New center plans, hirings, school spirit highlights of President Williams third year in office

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Dixie State University’s growth is not just measured by the increasing number of students arriving each year. 

President Biff Williams said there will be 42 degree programs at DSU by fall of 2018, and new buildings like the Human Performance Center are becoming closer to reality. Along with the continuation of the Trailblazer brand, Williams said the new degrees and obtaining the funding for new buildings on campus are some of DSU’s biggest accomplishments for his third academic year in office.

Human Performance Center

The Human Performance Center, which will be a 150,000-square-foot recreation center on campus with Olympic-sized pools, will break ground in September after getting its funding approved from the state legislature in February. While the plans for the Human Performance Center have been in the works for several years, Williams said it took “an army” to finally get funding approved for the building at the 2017 state legislative session. 

Williams said the design of the Human Performance Center will start May 17 when the architect is announced. 

“We’ve already identified that we need gymnasiums, a rock wall, a pool and those sorts of things, but the architect will come in and say if that’s realistic,” Williams said.  

Williams said he has been working with students and Ezra Hainsworth, the student body president-elect, to hear suggestions on what people want in the Human Performance Center. Williams said Hainsworth brought a lot of good “food for thought” suggestions, but some of the suggestions students had for the building were unrealistic. 

“The funny [suggestion] was an Xbox 360 room,” Williams said with a laugh. “Isn’t that just your dorm room? I don’t even know what that room is.” 

Other construction projects planned for DSU include two new student-housing complexes in the northeast corner of campus, the final stage of the Legend Solar Stadium renovations, an expanded dining center, a parking garage, and a renovated Science Building, Williams said.

Hiring faculty and administrators

Williams said one of his goals is to hire more faculty and cover faculty and staff members’ raises with funds from the state and the 4-7 percent increase in tuition for the fall. As far as the university cabinet goes, Williams said they are “well-built,” and hirings in administrative positions will now start to plateau. 

“There are millions of things that have to be monitored at a university to ensure that the students are going to get exactly what they need to be successful when they leave,” Williams said. “We’re missing a lot of infrastructure, and every year, we’re trying to look at what we are putting in place to help our students.”

Hiring new tutors at the Student Success Center and new therapists at the Health and Wellness Center this past year was a start to fulfilling the needs at DSU, Williams said. He said the next issue to tackle with new hirings is providing assistants to the academic deans. 

“[Academic deans] are kind of a one-person show right now,” Williams said. “At a true university, you have associate deans who are working with the curriculum and those things, so I think we’ll have to add associate deans.”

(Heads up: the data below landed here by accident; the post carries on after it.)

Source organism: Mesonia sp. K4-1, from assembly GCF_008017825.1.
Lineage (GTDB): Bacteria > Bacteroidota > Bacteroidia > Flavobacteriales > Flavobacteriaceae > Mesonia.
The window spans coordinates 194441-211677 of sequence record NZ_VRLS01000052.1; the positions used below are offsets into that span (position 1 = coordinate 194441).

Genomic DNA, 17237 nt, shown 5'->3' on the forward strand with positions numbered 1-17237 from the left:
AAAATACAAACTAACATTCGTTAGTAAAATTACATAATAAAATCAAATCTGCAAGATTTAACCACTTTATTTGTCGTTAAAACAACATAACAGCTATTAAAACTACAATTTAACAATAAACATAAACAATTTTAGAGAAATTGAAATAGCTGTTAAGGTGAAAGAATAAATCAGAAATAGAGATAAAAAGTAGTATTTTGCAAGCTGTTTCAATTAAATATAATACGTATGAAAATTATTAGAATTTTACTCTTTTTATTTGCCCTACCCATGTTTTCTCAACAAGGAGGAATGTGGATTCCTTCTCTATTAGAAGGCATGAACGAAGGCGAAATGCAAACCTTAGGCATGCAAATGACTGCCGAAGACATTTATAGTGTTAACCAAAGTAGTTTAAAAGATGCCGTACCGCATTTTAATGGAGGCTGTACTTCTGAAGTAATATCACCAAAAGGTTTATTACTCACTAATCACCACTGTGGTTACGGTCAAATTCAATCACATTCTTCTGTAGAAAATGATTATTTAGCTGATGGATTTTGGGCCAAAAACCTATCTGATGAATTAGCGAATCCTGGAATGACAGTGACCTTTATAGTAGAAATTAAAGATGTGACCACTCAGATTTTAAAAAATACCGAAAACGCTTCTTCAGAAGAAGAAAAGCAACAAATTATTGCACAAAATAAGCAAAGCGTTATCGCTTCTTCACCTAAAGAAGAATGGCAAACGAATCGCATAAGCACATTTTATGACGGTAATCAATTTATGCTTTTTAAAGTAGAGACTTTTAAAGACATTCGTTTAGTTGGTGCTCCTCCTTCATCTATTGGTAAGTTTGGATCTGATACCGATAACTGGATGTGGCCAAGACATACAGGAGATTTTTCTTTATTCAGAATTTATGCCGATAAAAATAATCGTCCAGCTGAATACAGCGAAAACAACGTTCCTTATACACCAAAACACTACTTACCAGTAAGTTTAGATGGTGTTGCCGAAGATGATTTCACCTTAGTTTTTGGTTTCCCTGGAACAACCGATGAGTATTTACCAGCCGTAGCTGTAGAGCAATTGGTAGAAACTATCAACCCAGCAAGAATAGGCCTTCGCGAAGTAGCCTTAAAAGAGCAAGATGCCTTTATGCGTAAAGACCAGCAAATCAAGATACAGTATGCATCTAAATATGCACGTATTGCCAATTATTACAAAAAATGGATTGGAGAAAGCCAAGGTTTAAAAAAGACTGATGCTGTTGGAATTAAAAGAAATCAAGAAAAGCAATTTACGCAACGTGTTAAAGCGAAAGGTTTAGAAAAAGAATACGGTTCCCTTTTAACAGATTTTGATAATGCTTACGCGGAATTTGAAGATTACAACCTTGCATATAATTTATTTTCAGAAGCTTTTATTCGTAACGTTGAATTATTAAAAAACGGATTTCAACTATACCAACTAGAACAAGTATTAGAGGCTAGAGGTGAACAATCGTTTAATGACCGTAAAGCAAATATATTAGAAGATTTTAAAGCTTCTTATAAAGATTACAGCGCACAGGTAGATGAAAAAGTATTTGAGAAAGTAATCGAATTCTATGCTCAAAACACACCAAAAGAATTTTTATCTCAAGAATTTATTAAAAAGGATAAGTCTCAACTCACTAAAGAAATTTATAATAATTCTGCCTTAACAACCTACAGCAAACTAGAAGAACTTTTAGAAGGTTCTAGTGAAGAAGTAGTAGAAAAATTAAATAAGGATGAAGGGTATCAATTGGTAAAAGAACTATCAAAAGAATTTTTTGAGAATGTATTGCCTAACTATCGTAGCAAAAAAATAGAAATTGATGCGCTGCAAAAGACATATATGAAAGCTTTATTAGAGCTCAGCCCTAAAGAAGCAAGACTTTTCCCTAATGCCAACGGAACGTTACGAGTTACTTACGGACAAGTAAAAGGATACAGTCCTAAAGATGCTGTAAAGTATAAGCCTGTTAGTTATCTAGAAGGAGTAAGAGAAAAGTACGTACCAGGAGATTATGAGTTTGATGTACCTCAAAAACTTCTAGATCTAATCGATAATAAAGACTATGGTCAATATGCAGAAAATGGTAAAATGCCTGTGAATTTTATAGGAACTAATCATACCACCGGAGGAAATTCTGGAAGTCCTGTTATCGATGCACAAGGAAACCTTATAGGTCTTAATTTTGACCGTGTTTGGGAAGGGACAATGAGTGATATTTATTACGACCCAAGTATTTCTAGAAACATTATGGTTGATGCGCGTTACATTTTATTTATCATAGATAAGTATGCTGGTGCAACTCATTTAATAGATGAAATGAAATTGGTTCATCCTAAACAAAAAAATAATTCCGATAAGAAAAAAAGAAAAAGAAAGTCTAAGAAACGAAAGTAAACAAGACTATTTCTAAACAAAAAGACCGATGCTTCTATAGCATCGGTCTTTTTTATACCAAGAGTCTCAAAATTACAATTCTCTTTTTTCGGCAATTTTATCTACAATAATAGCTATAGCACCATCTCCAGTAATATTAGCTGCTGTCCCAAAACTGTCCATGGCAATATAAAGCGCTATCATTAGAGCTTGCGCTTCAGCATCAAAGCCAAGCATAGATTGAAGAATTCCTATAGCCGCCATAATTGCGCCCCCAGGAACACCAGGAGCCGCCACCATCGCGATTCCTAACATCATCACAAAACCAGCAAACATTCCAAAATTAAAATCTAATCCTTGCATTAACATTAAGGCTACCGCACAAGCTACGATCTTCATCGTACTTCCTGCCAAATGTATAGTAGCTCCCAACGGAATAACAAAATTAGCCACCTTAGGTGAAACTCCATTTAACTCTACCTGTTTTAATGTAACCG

Williams said other employees DSU still needs to hire is nighttime police officers, which will come as funds become available to make new hires.

Student retention and spirit 

Williams said one of the biggest problems at DSU is student retention. One of the biggest reasons student retention is low at DSU is because of its open enrollment status. 

“Being an open-access university, we get students from all walks of life,” Williams said. “It’s not like you just have brainiacs, middle-of-the-road students, or those that are really going to struggle; you have all of them. We’re working on getting all of them engaged.” 

Williams said some of the efforts that have been made at DSU to increase student retention include structured enrollment and a larger student success center with more tutors.

DSU is unlikely to have its open enrollment status changed anytime soon because that change is dictated by the state board of regents, Williams said. 

School spirit is another focus for the president. Williams said he created a “fandom committee” this past year with Hainsworth and other students to promote school spirit at athletic games and other campus events. 

“We haven’t figured out how we cheer as Trailblazers,” Williams said. “We’re figuring those things out still.”

Hainsworth, a junior communication major from St. George, said he’s creating fight songs and cheers specific to DSU and the Trailblazers. 

Sarah Ramaker, the current student body president and a senior dance major from Midland, Michigan, said Hainsworth will be key in increasing school spirit at DSU.

“[Hainsworth] has a passion for Dixie, and he has a lot of high energy,” Ramaker said. “He’ll do a great job.”

Williams said he is looking forward to seeing all the changes coming to the university next year. 

“And I can’t wait to see what the enrollment will be in the fall,” Williams said. “It’ll be interesting.”